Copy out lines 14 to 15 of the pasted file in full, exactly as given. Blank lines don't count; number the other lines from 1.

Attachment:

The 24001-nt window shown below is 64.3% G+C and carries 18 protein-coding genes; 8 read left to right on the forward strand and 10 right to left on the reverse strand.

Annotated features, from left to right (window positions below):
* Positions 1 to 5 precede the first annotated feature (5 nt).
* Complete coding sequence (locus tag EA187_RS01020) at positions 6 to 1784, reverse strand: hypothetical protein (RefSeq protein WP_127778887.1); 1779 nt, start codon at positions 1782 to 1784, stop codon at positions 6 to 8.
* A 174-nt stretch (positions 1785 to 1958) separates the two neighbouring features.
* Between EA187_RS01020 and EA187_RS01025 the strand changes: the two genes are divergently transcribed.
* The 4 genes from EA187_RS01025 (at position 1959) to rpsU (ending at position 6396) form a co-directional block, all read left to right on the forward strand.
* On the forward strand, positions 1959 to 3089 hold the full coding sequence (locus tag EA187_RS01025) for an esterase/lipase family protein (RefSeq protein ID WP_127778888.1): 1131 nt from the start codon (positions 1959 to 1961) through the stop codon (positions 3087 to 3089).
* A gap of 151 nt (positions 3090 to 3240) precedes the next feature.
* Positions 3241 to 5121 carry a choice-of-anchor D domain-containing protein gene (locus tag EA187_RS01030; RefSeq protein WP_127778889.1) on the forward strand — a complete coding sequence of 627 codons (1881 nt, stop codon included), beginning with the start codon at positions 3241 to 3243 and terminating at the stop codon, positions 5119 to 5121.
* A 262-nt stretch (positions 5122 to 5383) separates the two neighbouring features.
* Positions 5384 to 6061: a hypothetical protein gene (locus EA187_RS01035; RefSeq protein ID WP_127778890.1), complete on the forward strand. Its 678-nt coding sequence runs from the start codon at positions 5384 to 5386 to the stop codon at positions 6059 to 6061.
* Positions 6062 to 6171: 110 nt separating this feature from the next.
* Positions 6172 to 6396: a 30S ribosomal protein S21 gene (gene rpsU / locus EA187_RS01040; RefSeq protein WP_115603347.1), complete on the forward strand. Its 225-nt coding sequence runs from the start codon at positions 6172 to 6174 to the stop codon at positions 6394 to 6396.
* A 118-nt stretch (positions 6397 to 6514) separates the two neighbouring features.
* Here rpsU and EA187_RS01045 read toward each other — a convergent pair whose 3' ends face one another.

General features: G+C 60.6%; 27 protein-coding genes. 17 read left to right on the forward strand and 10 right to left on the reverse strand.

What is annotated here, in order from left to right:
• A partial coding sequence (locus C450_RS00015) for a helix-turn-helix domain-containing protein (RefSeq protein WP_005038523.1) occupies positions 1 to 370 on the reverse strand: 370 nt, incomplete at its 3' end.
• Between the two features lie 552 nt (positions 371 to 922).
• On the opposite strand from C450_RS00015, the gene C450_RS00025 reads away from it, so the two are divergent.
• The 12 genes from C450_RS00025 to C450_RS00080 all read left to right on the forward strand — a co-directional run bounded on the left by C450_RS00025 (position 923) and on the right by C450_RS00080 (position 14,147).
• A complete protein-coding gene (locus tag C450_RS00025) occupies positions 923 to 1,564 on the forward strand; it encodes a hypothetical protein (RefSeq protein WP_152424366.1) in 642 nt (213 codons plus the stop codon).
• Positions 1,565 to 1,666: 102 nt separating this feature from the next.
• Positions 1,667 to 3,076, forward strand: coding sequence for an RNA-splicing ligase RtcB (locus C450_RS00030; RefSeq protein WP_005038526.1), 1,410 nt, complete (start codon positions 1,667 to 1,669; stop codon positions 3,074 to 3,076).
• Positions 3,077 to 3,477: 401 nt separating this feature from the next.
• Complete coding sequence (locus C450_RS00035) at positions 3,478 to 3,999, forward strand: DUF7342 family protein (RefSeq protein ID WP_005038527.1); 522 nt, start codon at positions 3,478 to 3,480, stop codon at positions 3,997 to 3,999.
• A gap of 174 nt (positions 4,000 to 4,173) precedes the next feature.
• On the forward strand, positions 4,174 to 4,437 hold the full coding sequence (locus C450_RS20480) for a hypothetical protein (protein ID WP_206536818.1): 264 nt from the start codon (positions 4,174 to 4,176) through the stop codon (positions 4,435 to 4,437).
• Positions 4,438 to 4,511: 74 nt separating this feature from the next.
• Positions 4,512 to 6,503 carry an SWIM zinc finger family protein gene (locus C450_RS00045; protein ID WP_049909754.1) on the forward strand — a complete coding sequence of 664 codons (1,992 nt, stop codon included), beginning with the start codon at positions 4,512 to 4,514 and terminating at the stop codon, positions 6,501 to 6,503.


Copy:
* Positions 6172 to 6396: a 30S ribosomal protein S21 gene (gene rpsU / locus EA187_RS01040; RefSeq protein WP_115603347.1), complete on the forward strand. Its 225-nt coding sequence runs from the start codon at positions 6172 to 6174 to the stop codon at positions 6394 to 6396.
* A 118-nt stretch (positions 6397 to 6514) separates the two neighbouring features.